ATHENS, Ga. — A surge in positive COVID-19 cases at UGA is starting to worry people who live in the community. The University just reported 1,417 new cases over the past week alone and people who live in Athens said those students are infecting the community.
Robert Stone lives nearby campus and said the university needs to step up to take responsibility for the students infected with COVID-19.
The school put out a news release saying the virus is not spreading on campus with the safety measures they've put into place, but Stone said that's his point. It's when those students are out at restaurants, bars and venues in Athens that they're passing it around.
"It's concerning because the community doesn't have a lot of say about what's happening on UGA's campus or how they're handling the crisis," he said.
He said UGA should keep the people who live in the community better informed about what's happening on campus.
"I believe they should be a lot more transparent with the community. I think they should be a lot more proactive," Stone stated.
He follows the COVID-19 infection rate in Athens Clarke County closely and said he saw a dramatic spike in cases once students returned to campus.
11Alive tracks COVID-19 data and saw the same spike.
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"It just seems like they're playing it really close to the chest and not take responsibility or make that connection that they have made the choice to bring a lot of students back to the community," Stone said.
A spokesperson for UGA responded to his concerns:
"The challenge in the Athens community is controlling the spread of the virus at downtown bars or off-campus parties, and both of those issues are under the control and jurisdiction of the local government. Most of the other surrounding K-12 school systems in our local area chose to open for in-person learning weeks ago and appear to be enjoying great success.
The University of Georgia has a very strong partnership with healthcare providers in the local Athens-Clarke County community and with the Georgia Department of Public Health. We are confident that the systems we have in place to manage the caseload are sufficient. We are testing our students promptly, notifying public health officials, and supporting our students with isolation and quarantine housing when it is needed — all while continuing to provide them with quality instruction.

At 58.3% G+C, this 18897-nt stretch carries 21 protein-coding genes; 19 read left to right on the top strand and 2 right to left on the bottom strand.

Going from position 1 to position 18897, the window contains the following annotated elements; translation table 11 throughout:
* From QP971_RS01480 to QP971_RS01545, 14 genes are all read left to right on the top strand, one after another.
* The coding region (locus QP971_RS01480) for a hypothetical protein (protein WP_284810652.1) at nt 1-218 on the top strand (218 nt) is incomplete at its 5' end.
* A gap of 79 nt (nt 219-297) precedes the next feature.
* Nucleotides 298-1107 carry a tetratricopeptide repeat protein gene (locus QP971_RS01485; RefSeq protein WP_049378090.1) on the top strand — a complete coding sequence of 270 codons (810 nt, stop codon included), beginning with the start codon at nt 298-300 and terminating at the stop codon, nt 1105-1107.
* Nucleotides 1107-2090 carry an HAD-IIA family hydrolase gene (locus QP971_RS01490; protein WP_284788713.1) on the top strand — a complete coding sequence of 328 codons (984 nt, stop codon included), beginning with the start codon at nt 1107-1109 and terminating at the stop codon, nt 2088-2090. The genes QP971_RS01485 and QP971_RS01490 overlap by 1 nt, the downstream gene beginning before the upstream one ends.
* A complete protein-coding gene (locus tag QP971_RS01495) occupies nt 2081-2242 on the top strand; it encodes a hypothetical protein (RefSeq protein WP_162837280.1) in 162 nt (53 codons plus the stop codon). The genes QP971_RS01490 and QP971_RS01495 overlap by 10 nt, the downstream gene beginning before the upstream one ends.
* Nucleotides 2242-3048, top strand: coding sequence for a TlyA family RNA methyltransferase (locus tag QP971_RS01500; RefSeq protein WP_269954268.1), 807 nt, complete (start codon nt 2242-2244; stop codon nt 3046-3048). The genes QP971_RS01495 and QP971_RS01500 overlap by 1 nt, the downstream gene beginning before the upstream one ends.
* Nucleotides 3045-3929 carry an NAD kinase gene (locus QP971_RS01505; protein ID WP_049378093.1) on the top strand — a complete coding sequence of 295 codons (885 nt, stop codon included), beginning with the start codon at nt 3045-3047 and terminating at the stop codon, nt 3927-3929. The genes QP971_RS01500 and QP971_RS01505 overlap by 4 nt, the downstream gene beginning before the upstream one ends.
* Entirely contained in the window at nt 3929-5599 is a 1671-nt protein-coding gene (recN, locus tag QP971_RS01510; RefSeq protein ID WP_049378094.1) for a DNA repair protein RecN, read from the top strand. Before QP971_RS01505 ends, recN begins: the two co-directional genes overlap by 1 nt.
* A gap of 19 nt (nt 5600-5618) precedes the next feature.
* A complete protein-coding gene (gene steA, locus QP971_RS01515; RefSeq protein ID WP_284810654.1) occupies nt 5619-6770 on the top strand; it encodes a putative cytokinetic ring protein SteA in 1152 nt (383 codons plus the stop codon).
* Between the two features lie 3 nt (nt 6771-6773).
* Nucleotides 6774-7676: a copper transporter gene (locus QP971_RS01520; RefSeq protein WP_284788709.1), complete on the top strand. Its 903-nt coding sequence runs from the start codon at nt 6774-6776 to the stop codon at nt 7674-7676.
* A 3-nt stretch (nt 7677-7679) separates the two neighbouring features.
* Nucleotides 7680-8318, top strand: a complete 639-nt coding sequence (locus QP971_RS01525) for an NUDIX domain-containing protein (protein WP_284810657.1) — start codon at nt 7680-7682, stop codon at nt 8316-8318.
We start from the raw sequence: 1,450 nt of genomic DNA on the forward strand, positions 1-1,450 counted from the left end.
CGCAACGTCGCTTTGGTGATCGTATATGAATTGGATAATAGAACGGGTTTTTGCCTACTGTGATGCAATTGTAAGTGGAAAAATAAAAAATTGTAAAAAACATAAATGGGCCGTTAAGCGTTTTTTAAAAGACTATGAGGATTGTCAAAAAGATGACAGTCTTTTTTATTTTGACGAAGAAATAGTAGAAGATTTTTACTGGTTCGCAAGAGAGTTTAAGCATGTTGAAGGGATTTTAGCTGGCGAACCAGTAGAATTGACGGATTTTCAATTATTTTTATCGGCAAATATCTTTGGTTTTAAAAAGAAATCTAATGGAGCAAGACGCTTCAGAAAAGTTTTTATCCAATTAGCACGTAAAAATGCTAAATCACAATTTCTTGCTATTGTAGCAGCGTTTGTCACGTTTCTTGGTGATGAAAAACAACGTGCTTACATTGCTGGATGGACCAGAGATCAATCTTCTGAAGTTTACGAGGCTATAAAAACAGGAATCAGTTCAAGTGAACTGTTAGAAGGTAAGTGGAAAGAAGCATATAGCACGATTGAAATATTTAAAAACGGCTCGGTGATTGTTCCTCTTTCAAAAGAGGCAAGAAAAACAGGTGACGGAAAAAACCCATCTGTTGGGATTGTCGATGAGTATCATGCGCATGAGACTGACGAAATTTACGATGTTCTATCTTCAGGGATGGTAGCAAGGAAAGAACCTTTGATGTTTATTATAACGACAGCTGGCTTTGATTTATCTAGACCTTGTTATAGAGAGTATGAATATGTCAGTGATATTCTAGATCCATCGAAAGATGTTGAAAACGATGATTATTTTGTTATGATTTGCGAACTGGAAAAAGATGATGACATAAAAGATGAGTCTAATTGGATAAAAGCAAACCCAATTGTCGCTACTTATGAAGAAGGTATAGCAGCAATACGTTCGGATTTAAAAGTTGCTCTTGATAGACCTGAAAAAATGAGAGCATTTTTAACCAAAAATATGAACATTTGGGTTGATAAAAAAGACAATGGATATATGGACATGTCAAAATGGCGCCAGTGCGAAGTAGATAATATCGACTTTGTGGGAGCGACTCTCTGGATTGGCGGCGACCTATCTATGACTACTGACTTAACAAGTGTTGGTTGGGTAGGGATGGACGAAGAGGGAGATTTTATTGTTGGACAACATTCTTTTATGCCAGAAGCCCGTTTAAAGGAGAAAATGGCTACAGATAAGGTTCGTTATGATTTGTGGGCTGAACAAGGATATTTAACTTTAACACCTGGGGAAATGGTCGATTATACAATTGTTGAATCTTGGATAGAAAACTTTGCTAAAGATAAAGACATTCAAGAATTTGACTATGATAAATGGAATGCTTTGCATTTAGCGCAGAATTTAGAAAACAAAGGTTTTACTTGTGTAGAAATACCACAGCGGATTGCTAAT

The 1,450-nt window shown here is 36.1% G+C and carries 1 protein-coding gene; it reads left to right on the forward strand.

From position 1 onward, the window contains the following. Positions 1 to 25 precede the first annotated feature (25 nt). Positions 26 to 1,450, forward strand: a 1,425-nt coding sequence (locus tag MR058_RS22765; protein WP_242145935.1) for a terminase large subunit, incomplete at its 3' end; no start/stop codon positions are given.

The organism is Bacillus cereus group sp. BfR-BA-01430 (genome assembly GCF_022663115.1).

At UGA, most of our classes are either hybrid or online, but there is no evidence of COVID being spread through the classroom here or at any other USG institution, thanks to the use of face coverings, social distancing, and other sound health practices we have put in place.
Going forward, we must continue to work together to flatten the curve of cases on campus by wearing our face coverings, maintaining social distancing, and making good decisions about social interaction." -UGA
The University announced they planned to increase testing capacity on campus this week - aiming to swab 450 students daily.
UGA's Dean of Students called the spike in cases this week disturbing and said the university is investing in their labs, personnel, and supplies to keep campus safe.
Stone said he doesn't think that's enough.
"Their preparation and idea to monitor the situation didn't really equal the magnitude in understanding what the impact of bringing so many more people back into a community during a pandemic...it just seems like that was off," he said.
UGA updates their positive infection rate once a week. In a newsletter, the university explained that 99% of the new infections on campus were students. Stone worries those students will now go out and infect the community.
Right now, most classes on UGA's campus are virtual - but the students are completing the classes from their dorm, library, or out in the community.
Stone said he wants to hear directly from UGA on how they plan to protect the community as their infected student population grows.
The University System of Georgia put out a statement saying while the number of new cases is concerning, they're confident that number will go down as students follow the safety protocols they've outlined.